Climbing Wales


Mel Collie | Should You be Doing Pilates For Your Core? In answer to my core question which was “Are you happy doing this kind of training, do you actually like it ?”(because if you are doing something you loathe, you probably won’t stick at it for long…) she replied…”Well, I know I really should be doing Pilates for my core, shouldn’t I ? ” She is currently doing 3 sessions a week of 15 – 20 minute strength training. That means moves like squats, lunges, shoulder bridges (this isn’t an exclusive Pilates exercise), push ups , running on the spot, rows, rotational moves, arm strength moves like bicep curls, shoulder presses, tricep kick backs, lat raises. Does all of that mean she is NOT using her core? Doubt it.. Where is your core? …is it just your belly? Well, many of us do believe it is, but its way more than that! It also includes(not exclusively…) your spine, your lower back and upper back, your shoulders, your neck, your pelvis, your upper legs, your inner thighs, your bum, your knees, and especially your foot positioning… When the feedback from your feet to your brain gets messed up the resulting movement pattern will be unorganised. However, Pilates is very much touted as the go to exercise for your core For some people who adore pilates, it is just that, which is great…for them.. But please, lets stop the touting ( usually by Pilates instructors , and I am one of them!) that its the only way to train your core It isn’t Thats a lie I’ve seen many Pilates people have no core at all and using neck muscles instead (that was me!) You can do as many core exercises as you like, but still have – possibly – weak Psoas as you use obliques instead to compensate, weak Psoas as you use the neck to compensate, weak TVA( a major “core” muscle) as you use breath holding and/or neck muscles to compensate. And there could be other compensations along the line, because you are unique! Your movement patterns are yours, not off the shelf. What can you do? Get tested. An NKT specialist will help you “find” your core, and use it effectively, to recognise compensations, how to release them and get these unorganised patterns organised, so you an be effective in whatever training you chose to do to work your core, Pilates, Yoga, Weights, Cross Fit, HiiT, Swimming, Surfing, Running, Rowing, Climbing, Boxing..the list goes on. Mel...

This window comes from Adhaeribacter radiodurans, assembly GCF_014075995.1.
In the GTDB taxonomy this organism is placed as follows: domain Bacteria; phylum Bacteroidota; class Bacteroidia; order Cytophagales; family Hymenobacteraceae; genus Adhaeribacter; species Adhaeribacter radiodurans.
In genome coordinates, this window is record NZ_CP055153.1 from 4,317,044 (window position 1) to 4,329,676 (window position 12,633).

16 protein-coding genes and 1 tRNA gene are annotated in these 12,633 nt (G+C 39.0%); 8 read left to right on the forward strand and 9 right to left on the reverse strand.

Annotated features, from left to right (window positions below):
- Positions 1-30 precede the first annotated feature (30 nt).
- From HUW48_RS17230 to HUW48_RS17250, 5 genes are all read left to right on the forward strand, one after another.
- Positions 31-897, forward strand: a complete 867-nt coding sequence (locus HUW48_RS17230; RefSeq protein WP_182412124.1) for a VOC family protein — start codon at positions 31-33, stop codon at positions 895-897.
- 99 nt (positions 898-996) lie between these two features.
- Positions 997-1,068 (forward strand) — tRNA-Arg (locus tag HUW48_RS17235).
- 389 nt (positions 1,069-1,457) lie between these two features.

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Mel Collie | Computer Says…


Posted on Feb 27, 2016

Mel Collie | Computer Says… Uh Oh…Ive just been completely bored out of my tiny mind by doing one of those Facebook personality tests thats come up in your Facebook feed.. What a waste of time However, what gets me more is that so many people believe them Everything we read on the internet has a source Theres loads of information out there in inter web land Diets. Exercises. Meditation. Coaching. Stretches. How to do anything …and how to self diagnose I’m guilty of putting information out there in the past on my blog But now? I’ll write about stuff that gets your brain thinking Wondering Searching for answers But I won’t give you the answers, because I don’t know you personally If you are searching for the perfect stretch of your hip flexors, your quads, your neck…I will post stuff, useful information, things that will get you thinking , but I wont tell you that its the perfect and only answer for you Because it won’t You are unique Your painful hip may not need stretching, it may be pissed off because some other muscle in its group isn’t pulling its weight, its telling you, but you are still stretching the hell out of it, weakening it, and it keeps coming back telling you off. If it isn’t working, why are you still doing it? Do you drive down the wrong road every day expecting it to take you to your destination Do you eat cake and donuts everyday and never exercise but expect to have the perfect body Do you never drink water because its boring and wonder why your body refuses to work well for you Do you stretch your hamstrings and wonder why you are always stretching them Do you believe the results of the Facebook (other social media sites are also available..) personality tests, even though they have never ever met you or even give a monkeys who you really are? You have way more intelligence than that If you don’t, you can change that. Stop doing Facebook tests and spend that time doing stuff that enriches you I’m not going to tell you what that is, but I will bore you with what that is for me: …spend time with my beloved other half …be nice to myself (and that can be along the lines of going to bed earlier, read a book that teaches me something or helps me switch off from the noise of social media, go for a walk, have a relaxing bath, massage my feet and do my nails, have a facial, do a gentle mobility exercise or two –...